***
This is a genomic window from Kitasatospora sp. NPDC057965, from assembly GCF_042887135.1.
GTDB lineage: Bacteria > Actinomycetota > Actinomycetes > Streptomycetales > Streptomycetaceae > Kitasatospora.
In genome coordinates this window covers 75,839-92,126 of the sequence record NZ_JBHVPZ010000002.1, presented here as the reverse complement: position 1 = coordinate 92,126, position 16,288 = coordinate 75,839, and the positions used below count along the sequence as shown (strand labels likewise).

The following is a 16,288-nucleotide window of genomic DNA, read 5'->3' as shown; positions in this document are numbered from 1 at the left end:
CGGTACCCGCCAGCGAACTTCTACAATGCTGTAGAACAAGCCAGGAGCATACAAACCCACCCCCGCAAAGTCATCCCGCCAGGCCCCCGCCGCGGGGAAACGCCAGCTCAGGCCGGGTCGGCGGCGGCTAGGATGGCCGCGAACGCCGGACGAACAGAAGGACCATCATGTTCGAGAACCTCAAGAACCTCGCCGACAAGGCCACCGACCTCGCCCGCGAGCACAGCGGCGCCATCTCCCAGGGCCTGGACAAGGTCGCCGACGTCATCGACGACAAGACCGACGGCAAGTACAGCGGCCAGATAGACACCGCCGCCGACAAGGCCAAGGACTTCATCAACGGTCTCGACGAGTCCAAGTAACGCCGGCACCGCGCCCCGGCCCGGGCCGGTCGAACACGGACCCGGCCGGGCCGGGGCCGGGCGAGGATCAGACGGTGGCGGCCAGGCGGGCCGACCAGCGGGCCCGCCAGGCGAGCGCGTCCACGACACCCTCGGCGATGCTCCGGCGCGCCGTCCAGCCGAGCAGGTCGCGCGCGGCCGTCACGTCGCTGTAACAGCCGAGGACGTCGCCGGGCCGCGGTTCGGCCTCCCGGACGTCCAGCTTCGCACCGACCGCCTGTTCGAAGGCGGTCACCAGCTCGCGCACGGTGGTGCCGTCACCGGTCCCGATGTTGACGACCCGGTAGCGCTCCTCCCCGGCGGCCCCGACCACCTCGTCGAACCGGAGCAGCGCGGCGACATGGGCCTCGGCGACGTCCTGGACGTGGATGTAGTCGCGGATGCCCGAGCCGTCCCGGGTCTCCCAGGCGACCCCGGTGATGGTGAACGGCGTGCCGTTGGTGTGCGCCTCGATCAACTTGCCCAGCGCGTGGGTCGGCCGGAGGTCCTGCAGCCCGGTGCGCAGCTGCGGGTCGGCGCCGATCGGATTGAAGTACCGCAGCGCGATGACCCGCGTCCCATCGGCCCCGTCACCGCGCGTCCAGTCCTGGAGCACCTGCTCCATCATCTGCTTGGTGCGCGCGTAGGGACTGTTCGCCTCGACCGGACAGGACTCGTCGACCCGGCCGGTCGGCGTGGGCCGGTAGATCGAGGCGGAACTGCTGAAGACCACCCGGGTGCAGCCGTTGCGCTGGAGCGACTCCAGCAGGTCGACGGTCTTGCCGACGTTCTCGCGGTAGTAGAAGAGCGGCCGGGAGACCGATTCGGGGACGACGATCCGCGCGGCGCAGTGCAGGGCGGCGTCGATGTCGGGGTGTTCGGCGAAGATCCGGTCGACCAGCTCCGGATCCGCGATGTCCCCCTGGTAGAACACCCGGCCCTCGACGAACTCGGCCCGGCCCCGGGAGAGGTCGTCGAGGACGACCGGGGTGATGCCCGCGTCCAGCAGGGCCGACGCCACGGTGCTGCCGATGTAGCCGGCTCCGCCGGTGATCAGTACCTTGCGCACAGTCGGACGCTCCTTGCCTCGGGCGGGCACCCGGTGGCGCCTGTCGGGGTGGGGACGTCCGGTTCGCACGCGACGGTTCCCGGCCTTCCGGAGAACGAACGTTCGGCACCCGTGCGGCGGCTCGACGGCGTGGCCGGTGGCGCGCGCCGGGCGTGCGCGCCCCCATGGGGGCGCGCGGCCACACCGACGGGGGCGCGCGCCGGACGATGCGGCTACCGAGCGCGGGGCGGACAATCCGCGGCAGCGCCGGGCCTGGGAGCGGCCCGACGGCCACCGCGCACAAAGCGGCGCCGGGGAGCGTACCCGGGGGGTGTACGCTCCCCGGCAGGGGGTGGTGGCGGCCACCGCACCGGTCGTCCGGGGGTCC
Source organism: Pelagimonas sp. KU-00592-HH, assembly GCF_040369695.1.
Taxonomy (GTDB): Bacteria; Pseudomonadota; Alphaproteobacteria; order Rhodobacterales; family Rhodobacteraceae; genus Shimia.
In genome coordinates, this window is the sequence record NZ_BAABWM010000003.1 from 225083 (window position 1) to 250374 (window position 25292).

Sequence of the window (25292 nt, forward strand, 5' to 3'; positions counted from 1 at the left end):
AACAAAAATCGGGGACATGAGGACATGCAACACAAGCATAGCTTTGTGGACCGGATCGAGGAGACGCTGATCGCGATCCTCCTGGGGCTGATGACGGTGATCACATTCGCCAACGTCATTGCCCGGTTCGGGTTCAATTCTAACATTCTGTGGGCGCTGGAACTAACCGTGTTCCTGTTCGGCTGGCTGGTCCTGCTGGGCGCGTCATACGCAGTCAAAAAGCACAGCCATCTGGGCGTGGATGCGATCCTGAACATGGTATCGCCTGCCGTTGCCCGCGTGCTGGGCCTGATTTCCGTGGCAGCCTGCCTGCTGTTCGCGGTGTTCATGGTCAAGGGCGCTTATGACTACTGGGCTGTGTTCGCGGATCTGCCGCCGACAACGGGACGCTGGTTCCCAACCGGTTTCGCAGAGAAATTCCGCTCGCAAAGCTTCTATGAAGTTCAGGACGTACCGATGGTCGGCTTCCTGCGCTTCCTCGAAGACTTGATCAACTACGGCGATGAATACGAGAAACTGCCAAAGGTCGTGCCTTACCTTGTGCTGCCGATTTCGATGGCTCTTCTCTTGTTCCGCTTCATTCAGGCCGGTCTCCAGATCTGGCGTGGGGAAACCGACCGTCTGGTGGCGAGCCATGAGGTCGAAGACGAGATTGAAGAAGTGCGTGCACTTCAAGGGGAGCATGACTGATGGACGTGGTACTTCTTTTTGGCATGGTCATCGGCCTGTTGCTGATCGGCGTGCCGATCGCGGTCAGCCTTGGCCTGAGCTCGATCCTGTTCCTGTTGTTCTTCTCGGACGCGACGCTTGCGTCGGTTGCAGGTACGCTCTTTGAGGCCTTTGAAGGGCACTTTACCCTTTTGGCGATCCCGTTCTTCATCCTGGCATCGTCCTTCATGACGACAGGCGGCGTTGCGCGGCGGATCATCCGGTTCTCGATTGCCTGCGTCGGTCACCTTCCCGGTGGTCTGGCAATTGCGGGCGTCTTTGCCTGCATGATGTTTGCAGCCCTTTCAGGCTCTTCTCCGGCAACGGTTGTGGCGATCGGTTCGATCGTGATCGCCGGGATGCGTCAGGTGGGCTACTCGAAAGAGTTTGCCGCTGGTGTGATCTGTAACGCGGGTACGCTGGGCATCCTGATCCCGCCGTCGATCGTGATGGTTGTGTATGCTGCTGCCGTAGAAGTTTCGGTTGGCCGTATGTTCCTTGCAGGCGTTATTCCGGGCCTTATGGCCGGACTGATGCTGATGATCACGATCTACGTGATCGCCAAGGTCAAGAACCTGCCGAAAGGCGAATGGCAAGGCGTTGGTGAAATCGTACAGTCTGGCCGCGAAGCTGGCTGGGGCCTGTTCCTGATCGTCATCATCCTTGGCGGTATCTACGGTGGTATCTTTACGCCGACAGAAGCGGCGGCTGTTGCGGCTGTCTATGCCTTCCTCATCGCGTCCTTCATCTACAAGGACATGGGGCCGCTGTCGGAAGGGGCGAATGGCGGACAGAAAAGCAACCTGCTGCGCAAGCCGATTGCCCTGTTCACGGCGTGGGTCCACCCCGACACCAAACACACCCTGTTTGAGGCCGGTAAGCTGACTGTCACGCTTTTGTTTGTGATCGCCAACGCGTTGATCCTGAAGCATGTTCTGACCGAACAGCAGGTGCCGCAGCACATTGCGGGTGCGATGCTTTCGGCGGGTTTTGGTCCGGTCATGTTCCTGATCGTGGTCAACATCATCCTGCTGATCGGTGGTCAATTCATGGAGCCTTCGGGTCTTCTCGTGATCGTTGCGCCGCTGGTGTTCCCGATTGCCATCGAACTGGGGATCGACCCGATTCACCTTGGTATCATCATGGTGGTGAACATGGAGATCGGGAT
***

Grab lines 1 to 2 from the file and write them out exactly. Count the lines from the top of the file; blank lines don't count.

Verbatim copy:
This is a genomic window from Kitasatospora sp. NPDC057965, from assembly GCF_042887135.1.
GTDB lineage: Bacteria > Actinomycetota > Actinomycetes > Streptomycetales > Streptomycetaceae > Kitasatospora.